There was a conference on British Women Writers at my hotel this past week.

On, not for. Most of the attendees were Women, but few, if any, were British. And while some of them may have been Writers, they primarily self-identified as Grad Students and Professors. Had some interesting conversations, for sure.

One in particular was delightful in how it marked one of the first times that someone assumed that I was at the foot of the Ivory Tower, going about my life in willful ignorance.

I delivered lunch to a woman who had the badge that the attendees all wore, and so I asked her how the conference was going.

"Fine," she says. "I'm working on my presentation."

"Oh?" says I. "And what is that on?"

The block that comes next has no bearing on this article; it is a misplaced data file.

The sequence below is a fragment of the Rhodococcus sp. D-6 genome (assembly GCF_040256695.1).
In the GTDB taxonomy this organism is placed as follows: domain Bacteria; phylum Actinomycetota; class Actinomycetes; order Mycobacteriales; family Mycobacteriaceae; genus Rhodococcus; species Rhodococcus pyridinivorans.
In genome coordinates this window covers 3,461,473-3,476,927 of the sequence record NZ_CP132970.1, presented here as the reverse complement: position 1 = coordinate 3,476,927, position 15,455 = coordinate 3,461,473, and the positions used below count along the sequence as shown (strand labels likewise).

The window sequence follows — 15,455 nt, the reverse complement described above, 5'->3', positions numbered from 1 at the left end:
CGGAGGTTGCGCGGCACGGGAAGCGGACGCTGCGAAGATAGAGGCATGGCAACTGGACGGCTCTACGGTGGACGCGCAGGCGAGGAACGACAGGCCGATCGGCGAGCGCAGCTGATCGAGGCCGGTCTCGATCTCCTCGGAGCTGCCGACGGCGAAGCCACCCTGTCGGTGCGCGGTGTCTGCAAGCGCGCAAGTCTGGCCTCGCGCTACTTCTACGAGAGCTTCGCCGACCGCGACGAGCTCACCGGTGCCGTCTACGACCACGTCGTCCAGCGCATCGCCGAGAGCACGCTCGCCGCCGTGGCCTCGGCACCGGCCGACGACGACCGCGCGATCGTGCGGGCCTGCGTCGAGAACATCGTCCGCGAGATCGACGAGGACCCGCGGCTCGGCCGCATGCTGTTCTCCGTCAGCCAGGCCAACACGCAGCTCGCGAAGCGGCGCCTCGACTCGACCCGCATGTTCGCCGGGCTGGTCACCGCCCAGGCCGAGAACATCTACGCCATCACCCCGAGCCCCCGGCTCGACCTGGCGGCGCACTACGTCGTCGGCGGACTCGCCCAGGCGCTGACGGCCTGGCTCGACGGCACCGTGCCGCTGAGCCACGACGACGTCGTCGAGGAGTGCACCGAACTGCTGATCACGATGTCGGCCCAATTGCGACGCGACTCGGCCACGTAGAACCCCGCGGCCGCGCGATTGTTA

She pauses here, giving a look that suggests she is trying to put it into words that she thinks I, her humble servent, will understand. The words she settles on, which she said with a certain trepidation that suggested she wasn't sure I would grasp them, were "Victorian literature."

"Any author in particular, or just a general survey?" I ask, clearly surprising her that I should want to continue the conversation.

"Dickens and Bronte," she says. "Are you a reader?"

Mentally, I prepare to ask if it is some sort of comparison, then, of the female writers to the male, but then I realize what she's said. My mind breaks slightly as I wonder what universe she lives in where one needs to be a "reader" in order to have heard of Charles Dickens. I then consider asking her which Bronte, exactly, as there were three, but I fear that might make her mind break, and that's never good for a tip. Instead I say to her: "I have a BA in English. This is what I do." I bow slightly and move toward the door.

"Oh, really? Well, I'm sure you'll put it to good use some day."

I pray it is as good a use as she's found for hers.